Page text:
Tuesday, 16 July 2013

The Inquisitor's gold recipe

One of the bits from the Eavy Metal masterclass was being shown how to get extra contrast in your metallics and make them look more realistic than simply slapping a wash over the top. Some master painters can achieve insanely good looking armour with non metallics, which is a style called NMM (non-metallic metals). I've still not managed to master that one... it's really tricky; mode on that one later.

This style is based upon that, but uses metallics and washes to much greater effect and is referred to as MNMM: Metallic Non Metallic Metals. Again, I've still not quite got the hang of it yet, but the general theory should be pretty clear.



For this we're going to take the Inquisitor that you saw in an earlier post and detail the gold on his armour and staff. Normally you'd see people paint the gold directly over the undercoat, give it a wash of Devlan or sepia and possibly a small highlight of a lighter gold. It looks fine in rank and file troops, but not quite so masterful on characters.

The starting point for gold is getting a nice smooth base coat. Gold paint is notoriously bad for going on smoothly, so you've probably noticed you need a few coats and it end up blobbing everywhere? The simple answer to that is to mix (50/50-ish) in a dark reddish brown, such as the GW Scorched Brown, for the first layer. The non metallic paint particles mix with the gold and help improve it's coverage and evens out the gold particles, which want to clump together. This also gives you your deepest shadows.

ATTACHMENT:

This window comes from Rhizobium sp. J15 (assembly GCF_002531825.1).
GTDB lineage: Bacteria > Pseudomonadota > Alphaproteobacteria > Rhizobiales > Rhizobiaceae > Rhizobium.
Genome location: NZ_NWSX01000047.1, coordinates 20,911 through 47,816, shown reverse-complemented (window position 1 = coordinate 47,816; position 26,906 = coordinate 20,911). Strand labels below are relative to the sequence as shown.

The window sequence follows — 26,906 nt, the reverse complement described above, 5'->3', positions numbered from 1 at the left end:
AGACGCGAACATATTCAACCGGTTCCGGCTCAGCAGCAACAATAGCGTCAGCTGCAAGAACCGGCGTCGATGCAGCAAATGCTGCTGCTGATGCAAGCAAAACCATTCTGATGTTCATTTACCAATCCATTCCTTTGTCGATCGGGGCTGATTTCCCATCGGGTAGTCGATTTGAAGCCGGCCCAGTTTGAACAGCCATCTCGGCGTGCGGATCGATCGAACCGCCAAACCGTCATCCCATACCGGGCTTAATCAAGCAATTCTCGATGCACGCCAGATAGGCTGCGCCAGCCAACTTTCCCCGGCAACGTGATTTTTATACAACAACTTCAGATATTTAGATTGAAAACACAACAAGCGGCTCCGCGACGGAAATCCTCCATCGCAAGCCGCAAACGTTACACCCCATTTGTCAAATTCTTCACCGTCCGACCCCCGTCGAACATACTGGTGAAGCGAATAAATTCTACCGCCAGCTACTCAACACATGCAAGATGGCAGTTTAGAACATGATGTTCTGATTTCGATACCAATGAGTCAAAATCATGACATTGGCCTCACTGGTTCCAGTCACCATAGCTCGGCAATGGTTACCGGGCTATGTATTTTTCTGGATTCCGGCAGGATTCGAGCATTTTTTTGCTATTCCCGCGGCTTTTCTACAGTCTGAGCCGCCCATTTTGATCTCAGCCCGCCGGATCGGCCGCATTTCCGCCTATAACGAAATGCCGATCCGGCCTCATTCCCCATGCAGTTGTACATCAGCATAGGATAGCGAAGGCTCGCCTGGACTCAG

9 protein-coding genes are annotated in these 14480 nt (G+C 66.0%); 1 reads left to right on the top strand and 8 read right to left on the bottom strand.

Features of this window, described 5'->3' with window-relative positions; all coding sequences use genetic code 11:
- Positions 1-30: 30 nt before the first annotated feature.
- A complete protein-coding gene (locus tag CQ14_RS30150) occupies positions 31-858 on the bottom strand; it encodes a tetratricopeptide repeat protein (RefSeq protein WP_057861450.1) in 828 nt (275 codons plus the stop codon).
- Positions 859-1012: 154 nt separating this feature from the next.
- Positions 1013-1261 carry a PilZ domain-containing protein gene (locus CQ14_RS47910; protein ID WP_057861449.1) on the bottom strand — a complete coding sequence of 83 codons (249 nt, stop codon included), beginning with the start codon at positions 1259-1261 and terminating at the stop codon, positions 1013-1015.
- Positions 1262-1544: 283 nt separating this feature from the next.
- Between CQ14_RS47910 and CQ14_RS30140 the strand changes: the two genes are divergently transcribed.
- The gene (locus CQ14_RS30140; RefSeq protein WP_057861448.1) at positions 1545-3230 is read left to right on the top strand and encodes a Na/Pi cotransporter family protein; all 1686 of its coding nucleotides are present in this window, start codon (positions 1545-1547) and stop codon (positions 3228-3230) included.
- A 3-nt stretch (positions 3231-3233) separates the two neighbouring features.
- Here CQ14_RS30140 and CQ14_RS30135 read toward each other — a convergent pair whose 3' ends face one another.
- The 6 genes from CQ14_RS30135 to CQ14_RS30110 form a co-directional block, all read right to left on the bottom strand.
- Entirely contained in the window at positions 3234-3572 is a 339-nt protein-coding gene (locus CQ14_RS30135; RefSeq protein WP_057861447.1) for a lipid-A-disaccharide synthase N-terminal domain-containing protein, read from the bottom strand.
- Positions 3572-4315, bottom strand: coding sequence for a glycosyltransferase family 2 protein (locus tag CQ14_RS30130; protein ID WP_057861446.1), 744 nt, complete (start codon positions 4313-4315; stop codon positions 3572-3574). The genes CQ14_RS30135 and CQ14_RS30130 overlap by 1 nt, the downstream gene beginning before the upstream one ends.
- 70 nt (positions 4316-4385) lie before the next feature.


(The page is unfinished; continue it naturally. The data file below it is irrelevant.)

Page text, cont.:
Cover this with a wash of sepia ink to provide a richer finish and hide any inaccuracies in the mix. Once the wash has dried, we can start blending the colours back up to your original gold colour before you mixed in the dark brown. For me this was probably only two steps; first start with your original mix over the wash, leaving the darkest recesses untouched; then reduce the mixture to 75/25 Gold/Brown and then pure gold.


Once the golds are done, paint some very watered down Scorched brown into the shadows, followed by a 50/50 Scorched Brown/Black mixture into the deepest recesses and shadows.

The final finishing point is a very thin highlight of pure silver to the edges.

That all sounds rather complicated, yes? I think the gold on the Inquisitor model above took 10 minutes in total as the blending works best when it's all still wet... so it's a lot easier than it sounds. The important thing to remember while painting in the shadows and highlights are to think about your light source so the shadows fall naturally on the model; but that is for another article and something I still need to work on myself.

2 comments:

  1. I have always been fascinated by this method, but as yet too nervous to give it a go properly, your explanation is probably the clearest I've heard and I may yet be tempted to give it a go!

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  2. I know what you mean. A lot of the descriptions I've seen seemed very complicated as well. Just think of it as painting normally, but instead of using, for example, blues, you use golds.

    Mixing the initial gold with one of the GW foundation paints to give better coverage was an eye opener to me and I'm very pleased with the results. Give it a go and let me know how it goes as I can always update and improve this tutorial :)

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